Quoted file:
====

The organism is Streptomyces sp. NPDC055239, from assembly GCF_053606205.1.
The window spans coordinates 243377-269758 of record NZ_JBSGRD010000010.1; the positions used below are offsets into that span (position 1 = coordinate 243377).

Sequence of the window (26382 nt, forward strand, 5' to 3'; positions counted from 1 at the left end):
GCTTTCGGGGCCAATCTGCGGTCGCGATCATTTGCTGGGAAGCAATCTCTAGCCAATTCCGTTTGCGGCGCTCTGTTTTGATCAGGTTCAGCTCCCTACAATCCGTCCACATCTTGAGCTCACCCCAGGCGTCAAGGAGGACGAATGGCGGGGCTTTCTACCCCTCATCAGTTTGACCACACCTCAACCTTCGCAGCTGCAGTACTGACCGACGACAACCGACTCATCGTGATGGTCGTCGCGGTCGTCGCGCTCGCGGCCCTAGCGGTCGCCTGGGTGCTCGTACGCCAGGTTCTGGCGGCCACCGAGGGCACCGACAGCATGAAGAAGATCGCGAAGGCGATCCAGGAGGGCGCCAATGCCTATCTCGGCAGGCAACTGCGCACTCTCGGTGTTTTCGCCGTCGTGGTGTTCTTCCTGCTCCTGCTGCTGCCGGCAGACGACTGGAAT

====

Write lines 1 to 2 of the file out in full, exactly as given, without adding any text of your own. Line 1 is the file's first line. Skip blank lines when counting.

The organism is Streptomyces sp. NPDC055239, from assembly GCF_053606205.1.
The window spans coordinates 243377-269758 of record NZ_JBSGRD010000010.1; the positions used below are offsets into that span (position 1 = coordinate 243377).